Xanthium strumarium

leaves and pods in a bush
East Basin, south side | September 2016

Who hasn’t had unkind thoughts about the cocklebur (Xanthium strumarium) while pulling the prickly burs from socks or dog’s fur? The bur is armed with strong, hooked spines that are perfectly engineered to grab and hang-on, hitching a free ride to some new location and ultimately spreading the species throughout the United States and around the world.

Although generally considered a noxious weed, the cocklebur has made a very practical contribution: 60 years ago, the annoyingly effective hooked design of the bur provided the inspiration for Velcro©.

Other Common Names:

cockleburr, rough cocklebur, Canadian cocklebur, common cocklebur, eastern cocklebur

Description 4,11,46,59,202

Cocklebur is an upright annual herb that may reach six feet tall. It is extremely variable in specific characteristics. There is usually one stem from a tap root. The central stem often produces ascending lateral branches that decrease in length toward the top.  Stems are light green, with short, reddish streaks.

basal rosette is absent. Cauline leaves are green and broadly ovate, up to seven inches (18 cm) long, with brownish petioles about as long as the leaf. Leaf margins are often shallowly and  irregularly toothed and may be palmately lobed (somewhat like a maple leaf). Leaves and stems are made rough to touch by short, upward pointing hairs.

The individual flowers (or florets) are highly modified and don’t look like flowers in the usual sense. Individual florets are either male or female and are clustered on separate flower heads that occur in branched terminal clusters and in shorter axillary clusters. Male flower heads are found on the upper or outer portion of a cluster. The tiny male florets occur on a hemispherical receptacle. Male florets lack a pappus and have a tiny, symmetrical corolla. Each has five stamens; their filaments are united into a column around a sterile pistil. The anthers unfurl outward, looking initially like tiny yellow egg whisks.  A female flower head consists of only two florets which lack pappus, petals or stamens and are enclosed by the egg-shaped receptacle. The receptacle is covered with overlapping leaf-like phyllaries, some of which are “hooked” outward at the tip. At the outer end of the green flower head are two larger projections, the “beak”, each of which is paired with a smaller tooth; between each beak and tooth, a forked style extrudes through a tiny pore. These are the only visible parts of the female florets. Cocklebur blooms July – October.1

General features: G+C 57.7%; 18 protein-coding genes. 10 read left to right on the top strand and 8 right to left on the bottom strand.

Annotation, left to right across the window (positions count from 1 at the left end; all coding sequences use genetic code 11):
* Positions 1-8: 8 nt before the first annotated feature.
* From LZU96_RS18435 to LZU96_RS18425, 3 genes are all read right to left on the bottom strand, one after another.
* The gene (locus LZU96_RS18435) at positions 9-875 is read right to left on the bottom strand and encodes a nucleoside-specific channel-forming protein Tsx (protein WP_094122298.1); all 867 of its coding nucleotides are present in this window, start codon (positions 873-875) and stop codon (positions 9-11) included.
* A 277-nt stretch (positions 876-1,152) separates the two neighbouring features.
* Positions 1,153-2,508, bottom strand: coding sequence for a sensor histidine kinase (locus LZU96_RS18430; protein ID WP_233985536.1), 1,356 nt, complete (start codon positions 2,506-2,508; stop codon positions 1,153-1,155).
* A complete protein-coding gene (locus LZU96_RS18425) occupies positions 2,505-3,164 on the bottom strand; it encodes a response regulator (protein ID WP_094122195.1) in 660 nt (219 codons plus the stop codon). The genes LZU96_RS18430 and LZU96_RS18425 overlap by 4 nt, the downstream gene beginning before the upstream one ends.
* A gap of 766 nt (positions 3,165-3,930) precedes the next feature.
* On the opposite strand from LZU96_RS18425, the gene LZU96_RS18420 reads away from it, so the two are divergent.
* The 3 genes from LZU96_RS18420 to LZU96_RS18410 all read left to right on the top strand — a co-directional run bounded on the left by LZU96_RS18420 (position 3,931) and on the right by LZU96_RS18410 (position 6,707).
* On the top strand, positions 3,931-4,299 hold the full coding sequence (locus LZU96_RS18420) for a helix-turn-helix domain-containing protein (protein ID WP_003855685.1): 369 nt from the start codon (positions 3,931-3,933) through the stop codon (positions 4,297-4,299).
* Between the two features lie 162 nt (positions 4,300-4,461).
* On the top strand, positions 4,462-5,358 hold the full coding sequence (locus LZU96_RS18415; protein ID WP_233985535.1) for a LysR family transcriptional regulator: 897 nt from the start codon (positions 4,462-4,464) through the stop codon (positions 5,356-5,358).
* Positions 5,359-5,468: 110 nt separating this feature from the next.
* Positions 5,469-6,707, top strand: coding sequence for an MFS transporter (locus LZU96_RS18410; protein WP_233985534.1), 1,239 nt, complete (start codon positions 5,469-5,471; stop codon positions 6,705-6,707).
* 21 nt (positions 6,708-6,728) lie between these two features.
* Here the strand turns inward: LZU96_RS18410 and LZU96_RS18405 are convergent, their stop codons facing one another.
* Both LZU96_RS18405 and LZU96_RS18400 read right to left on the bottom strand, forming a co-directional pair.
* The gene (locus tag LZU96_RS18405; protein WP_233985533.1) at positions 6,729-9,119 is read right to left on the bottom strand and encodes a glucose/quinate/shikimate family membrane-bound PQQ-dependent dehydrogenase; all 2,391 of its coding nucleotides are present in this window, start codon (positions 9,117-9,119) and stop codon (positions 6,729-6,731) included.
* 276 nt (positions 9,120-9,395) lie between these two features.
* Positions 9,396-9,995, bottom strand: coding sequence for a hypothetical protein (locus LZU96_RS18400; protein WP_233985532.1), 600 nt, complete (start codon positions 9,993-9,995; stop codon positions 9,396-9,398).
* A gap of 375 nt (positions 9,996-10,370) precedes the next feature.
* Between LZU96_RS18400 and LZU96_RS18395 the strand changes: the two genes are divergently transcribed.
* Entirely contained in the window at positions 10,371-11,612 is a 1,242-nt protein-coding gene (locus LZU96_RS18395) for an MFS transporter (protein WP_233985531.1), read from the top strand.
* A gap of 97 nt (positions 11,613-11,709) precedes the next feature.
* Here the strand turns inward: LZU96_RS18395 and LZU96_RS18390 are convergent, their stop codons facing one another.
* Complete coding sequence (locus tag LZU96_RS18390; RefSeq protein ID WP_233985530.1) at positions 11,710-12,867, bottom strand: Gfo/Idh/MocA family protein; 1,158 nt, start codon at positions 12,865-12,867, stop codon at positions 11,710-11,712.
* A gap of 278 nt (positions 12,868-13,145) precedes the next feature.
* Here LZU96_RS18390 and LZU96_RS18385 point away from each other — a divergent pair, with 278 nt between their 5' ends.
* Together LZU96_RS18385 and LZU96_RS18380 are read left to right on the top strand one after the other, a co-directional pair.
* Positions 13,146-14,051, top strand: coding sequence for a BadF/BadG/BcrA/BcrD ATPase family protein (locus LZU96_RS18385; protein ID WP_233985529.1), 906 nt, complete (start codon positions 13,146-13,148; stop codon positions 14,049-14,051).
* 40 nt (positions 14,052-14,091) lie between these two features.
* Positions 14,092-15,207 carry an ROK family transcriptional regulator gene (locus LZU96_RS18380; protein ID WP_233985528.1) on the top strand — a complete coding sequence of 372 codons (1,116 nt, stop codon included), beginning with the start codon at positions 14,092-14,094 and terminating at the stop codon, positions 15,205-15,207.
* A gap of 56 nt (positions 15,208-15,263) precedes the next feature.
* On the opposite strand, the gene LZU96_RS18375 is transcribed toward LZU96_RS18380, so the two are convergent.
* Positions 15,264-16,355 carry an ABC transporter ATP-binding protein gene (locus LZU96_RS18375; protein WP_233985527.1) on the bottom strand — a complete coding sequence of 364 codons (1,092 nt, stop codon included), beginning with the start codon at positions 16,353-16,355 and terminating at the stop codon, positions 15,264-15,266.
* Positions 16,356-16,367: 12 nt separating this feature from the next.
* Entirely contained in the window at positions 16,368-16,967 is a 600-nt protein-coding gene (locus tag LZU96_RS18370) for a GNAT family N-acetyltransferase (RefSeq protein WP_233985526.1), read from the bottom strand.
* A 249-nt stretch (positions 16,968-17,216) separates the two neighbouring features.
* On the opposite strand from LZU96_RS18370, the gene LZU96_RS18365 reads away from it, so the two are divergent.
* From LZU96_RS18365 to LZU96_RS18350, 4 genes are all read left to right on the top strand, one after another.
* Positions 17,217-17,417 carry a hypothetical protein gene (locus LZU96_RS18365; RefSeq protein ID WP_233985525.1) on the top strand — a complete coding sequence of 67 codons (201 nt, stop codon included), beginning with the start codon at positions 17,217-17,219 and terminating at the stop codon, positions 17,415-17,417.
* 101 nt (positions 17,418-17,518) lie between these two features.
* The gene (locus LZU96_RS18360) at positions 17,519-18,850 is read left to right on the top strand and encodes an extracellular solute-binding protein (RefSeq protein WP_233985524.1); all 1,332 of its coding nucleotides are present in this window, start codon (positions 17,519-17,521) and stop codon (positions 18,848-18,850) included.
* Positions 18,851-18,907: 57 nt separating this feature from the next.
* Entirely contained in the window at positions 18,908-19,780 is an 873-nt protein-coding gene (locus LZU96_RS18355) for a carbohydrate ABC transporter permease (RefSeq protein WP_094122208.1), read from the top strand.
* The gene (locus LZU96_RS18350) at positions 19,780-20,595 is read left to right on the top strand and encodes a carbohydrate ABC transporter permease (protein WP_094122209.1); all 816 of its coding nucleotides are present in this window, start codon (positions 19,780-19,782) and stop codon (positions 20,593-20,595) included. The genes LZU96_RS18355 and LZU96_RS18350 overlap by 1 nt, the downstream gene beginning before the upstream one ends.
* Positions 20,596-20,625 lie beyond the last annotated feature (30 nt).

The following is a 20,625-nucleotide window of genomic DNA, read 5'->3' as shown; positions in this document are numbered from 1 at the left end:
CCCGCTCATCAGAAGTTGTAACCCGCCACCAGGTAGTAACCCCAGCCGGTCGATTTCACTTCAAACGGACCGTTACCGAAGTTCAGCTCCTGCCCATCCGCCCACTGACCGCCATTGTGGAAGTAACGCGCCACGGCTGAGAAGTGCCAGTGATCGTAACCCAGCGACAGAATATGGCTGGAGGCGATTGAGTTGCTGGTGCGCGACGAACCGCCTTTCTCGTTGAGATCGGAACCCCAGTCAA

The bur is a dry, hard ellipsoid or ovoid structure, roughly an inch (2.5 – 3.0 cm) in length. The bur encloses two fruits, each with one elongate seed; the seed of one fruit is somewhat larger than the other. The spines that cover the bur are derived from the leaf-like phyllaries that have grown and hardened into the hooks that make the cocklebur so aggressive.